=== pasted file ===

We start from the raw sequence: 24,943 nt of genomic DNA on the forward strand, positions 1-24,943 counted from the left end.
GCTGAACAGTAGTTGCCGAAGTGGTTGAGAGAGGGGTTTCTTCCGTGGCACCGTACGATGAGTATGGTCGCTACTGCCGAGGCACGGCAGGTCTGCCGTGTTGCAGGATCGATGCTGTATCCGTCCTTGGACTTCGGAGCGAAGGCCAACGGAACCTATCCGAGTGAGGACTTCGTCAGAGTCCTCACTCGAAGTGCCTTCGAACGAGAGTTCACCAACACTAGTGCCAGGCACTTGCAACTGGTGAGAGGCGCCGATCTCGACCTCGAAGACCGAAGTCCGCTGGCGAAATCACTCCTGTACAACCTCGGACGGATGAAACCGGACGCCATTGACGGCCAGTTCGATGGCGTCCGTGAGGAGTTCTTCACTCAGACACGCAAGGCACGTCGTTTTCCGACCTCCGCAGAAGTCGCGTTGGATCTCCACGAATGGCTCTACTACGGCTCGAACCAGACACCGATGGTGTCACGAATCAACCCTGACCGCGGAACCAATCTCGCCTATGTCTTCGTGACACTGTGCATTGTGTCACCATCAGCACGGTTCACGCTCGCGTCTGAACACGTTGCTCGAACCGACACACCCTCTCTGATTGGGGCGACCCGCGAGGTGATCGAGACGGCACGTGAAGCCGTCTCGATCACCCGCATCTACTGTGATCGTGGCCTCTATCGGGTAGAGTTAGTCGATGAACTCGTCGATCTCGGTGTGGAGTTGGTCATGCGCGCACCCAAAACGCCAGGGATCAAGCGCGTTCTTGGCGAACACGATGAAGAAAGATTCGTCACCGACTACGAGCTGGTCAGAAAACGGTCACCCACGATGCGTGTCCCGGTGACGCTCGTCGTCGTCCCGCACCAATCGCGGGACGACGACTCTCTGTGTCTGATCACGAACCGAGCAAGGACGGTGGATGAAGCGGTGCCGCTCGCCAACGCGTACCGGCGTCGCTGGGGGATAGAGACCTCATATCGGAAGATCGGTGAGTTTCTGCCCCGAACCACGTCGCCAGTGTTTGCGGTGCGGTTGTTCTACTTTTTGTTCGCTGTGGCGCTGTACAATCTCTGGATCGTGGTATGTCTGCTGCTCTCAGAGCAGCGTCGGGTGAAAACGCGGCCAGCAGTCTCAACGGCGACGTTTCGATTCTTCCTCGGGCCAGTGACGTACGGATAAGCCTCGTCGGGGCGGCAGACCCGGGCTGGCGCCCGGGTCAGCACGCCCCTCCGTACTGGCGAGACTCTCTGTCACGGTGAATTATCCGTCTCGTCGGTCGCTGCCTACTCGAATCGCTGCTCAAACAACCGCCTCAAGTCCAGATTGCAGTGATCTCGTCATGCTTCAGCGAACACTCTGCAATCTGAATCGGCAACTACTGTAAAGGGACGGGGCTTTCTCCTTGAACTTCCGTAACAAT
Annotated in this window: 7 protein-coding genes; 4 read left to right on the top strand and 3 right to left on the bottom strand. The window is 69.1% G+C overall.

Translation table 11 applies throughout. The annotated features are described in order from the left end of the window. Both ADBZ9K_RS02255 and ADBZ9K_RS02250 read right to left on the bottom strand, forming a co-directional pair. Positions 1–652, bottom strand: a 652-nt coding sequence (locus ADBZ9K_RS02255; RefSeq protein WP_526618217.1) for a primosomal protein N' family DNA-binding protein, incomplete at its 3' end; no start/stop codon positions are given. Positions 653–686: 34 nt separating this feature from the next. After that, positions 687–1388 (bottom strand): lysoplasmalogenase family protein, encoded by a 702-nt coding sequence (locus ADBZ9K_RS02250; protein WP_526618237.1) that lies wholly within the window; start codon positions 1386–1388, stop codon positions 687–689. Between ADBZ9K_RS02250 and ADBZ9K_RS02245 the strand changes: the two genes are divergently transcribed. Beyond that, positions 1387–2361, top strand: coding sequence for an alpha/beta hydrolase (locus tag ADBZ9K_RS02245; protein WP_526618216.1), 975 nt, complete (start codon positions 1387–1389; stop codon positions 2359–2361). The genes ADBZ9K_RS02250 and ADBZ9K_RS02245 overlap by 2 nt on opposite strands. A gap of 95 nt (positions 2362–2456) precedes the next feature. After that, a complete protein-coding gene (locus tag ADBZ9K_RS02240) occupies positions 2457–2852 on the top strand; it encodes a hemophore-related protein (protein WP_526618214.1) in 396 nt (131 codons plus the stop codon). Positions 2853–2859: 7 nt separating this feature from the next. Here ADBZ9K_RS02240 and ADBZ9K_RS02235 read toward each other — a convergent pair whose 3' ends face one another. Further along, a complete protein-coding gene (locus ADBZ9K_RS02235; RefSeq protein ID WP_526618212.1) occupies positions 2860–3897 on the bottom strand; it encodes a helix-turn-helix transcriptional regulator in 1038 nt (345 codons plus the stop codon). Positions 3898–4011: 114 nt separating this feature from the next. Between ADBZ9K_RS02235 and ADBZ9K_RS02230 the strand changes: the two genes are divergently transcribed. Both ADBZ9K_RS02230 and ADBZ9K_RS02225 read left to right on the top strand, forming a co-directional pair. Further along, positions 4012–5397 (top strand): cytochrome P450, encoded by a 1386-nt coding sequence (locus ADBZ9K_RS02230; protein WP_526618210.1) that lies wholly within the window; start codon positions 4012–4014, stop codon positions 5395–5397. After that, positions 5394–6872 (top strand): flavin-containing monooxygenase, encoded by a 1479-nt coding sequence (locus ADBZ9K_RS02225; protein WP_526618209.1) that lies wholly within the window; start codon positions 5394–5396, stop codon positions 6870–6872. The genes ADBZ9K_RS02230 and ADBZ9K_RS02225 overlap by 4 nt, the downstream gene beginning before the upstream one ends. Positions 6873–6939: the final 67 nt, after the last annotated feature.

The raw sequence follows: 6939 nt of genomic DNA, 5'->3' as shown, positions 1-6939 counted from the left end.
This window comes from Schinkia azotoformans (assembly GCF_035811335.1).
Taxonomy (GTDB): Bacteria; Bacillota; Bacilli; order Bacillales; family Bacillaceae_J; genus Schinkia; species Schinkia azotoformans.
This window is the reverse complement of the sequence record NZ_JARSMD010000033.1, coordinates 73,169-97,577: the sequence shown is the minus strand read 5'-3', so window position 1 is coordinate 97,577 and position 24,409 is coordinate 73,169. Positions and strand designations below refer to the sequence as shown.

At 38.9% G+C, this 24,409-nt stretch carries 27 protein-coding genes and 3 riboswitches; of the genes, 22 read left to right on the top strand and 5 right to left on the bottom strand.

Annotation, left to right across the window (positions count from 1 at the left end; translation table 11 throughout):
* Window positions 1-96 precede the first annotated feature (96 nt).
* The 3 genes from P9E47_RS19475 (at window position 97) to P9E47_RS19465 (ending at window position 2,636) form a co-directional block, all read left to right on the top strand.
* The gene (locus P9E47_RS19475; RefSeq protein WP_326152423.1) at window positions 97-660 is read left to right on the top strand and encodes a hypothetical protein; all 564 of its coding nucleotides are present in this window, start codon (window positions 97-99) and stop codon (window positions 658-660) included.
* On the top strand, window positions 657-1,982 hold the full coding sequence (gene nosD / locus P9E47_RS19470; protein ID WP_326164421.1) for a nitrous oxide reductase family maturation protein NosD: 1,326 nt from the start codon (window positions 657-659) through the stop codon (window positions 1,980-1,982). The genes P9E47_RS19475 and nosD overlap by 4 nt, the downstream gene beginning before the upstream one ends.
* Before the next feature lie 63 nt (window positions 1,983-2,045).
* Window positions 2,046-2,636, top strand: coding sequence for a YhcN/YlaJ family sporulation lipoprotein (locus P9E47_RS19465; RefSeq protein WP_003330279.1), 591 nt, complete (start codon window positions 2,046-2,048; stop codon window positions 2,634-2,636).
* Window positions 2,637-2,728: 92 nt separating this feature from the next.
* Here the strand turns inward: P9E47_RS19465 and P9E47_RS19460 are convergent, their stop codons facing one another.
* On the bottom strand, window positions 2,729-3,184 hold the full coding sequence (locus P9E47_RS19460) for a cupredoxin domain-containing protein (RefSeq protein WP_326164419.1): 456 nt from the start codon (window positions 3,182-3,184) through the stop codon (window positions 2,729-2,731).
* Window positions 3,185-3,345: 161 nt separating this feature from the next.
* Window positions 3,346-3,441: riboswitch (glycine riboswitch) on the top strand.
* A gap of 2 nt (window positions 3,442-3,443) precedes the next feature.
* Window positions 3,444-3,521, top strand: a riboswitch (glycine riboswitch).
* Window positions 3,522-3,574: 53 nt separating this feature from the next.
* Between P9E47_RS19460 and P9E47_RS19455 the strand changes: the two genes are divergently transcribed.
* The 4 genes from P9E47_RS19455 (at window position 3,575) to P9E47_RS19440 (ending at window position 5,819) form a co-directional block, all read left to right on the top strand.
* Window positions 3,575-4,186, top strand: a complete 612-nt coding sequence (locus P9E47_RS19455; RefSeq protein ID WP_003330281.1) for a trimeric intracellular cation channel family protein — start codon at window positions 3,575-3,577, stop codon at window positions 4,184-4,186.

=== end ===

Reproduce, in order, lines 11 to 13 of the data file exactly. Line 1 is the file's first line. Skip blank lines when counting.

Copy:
* Window positions 1-96 precede the first annotated feature (96 nt).
* The 3 genes from P9E47_RS19475 (at window position 97) to P9E47_RS19465 (ending at window position 2,636) form a co-directional block, all read left to right on the top strand.
* The gene (locus P9E47_RS19475; RefSeq protein WP_326152423.1) at window positions 97-660 is read left to right on the top strand and encodes a hypothetical protein; all 564 of its coding nucleotides are present in this window, start codon (window positions 97-99) and stop codon (window positions 658-660) included.